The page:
What does Support look like?

Continuing on our journey through Customer Service, we now move from the section on questions to wrestle through, over to the undergirding philosophy. I love this part.

Aristotle, brilliant Greek philosopher from the 4th century B.C.

Support will look like someone who is willing to lead, willing to bear the good and bad news, but ultimately who will benefit the customer — the end user. It is someone who can be efficient with the customer’s time to not waste that precious gem that we’ve reduced to a commodity. It is also someone to pique the curiosity and a desire to learn in the customer to help them travel through this journey. Lastly, it is humility.

It’s someone who teaches others how to teach. Think about it…our customers are rarely the end-user. So often they are subscribing to our services in order to serve others, their customers or clients. That puts an audacious goal and tremendous responsibility on us to model amazing support AND to train how to train others.

Teaching curiosity is difficult. This can be grueling, yet exciting. It requires clear boundaries to allow growth to be nurtured. One must attend to what is relevant, inhibit what is irrelevant, and remember it until it is done (read Boundaries for Leaders by Henry Cloud). Curiosity cannot be created in a stressful or pressured environment; it can only flourish in a healthy, open, and virtuous environment.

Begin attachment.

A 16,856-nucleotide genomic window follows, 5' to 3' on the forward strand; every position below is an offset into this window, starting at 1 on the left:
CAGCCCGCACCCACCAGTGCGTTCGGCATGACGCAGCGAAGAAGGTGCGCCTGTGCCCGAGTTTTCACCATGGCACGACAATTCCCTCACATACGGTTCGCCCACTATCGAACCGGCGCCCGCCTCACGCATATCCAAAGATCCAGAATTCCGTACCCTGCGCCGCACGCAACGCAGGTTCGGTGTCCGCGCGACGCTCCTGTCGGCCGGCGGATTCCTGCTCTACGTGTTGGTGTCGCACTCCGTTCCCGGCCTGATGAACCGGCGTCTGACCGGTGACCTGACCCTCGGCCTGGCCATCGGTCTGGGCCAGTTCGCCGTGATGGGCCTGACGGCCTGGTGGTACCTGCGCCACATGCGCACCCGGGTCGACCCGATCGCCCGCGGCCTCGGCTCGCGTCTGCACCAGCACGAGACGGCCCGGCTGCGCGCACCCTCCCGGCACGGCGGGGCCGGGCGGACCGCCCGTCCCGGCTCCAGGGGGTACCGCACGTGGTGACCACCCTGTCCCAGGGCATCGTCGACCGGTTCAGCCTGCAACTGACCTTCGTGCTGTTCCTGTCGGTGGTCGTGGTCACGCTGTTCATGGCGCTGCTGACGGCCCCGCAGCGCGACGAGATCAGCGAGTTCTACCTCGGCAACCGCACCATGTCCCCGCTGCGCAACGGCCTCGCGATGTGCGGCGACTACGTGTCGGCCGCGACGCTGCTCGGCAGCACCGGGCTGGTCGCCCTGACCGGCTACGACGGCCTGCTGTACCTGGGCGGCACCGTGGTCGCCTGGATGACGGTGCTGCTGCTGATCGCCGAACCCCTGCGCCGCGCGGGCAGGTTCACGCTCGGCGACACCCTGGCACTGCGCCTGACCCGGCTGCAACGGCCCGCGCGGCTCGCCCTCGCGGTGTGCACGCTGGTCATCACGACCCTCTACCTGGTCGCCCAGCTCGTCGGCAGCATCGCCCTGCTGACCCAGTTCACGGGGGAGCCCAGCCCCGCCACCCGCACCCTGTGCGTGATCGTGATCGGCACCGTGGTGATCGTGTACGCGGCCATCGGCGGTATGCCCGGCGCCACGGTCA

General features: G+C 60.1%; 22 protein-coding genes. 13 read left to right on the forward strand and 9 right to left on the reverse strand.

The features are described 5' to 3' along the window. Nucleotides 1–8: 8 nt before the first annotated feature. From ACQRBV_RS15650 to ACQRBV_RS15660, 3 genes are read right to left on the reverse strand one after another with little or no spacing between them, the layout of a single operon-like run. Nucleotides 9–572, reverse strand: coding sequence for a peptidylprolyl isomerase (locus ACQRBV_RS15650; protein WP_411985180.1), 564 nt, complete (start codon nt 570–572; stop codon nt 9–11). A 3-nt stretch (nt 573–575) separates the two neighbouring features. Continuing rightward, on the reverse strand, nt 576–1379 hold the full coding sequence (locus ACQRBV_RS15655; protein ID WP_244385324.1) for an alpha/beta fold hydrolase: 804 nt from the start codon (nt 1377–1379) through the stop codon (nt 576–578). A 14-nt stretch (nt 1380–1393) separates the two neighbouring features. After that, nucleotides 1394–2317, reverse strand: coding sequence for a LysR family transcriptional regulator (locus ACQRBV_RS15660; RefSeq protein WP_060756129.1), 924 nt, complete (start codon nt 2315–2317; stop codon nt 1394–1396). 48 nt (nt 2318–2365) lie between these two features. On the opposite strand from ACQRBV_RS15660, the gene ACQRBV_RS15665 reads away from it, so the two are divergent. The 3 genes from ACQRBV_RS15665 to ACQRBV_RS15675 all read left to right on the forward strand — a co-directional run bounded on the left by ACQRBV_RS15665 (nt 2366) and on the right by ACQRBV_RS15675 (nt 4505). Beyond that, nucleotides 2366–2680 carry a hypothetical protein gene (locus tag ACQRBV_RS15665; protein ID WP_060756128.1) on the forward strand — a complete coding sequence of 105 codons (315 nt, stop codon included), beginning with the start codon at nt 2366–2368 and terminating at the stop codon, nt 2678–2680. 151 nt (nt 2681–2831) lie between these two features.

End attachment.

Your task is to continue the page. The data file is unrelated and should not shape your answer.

Humility allows us to be good at what we’re good at and not pretend about things which we are not. It is ridiculous for someone to try to act like they know when they don’t…that exposes their own fragile ego and fear of others. Instead, let’s help where we can, admit where we cannot, and take ownership to help the customer no matter our knowledge.

Bottom line: can I honestly answer the question: can I model terrific support leadership to other leaders?

Published by Jeff Beaumont

I love helping companies scale and grow their organizations to delight customers and employees, enabling healthy teams, fast growth, and fewer headaches. Scaling quickly is wrought with potholes and plot twists. When you’re running a company, losing customers, and employees are on their way out, and don’t have your systems running smoothly, then you’ll be at your wits' end. I've been there and hate it.

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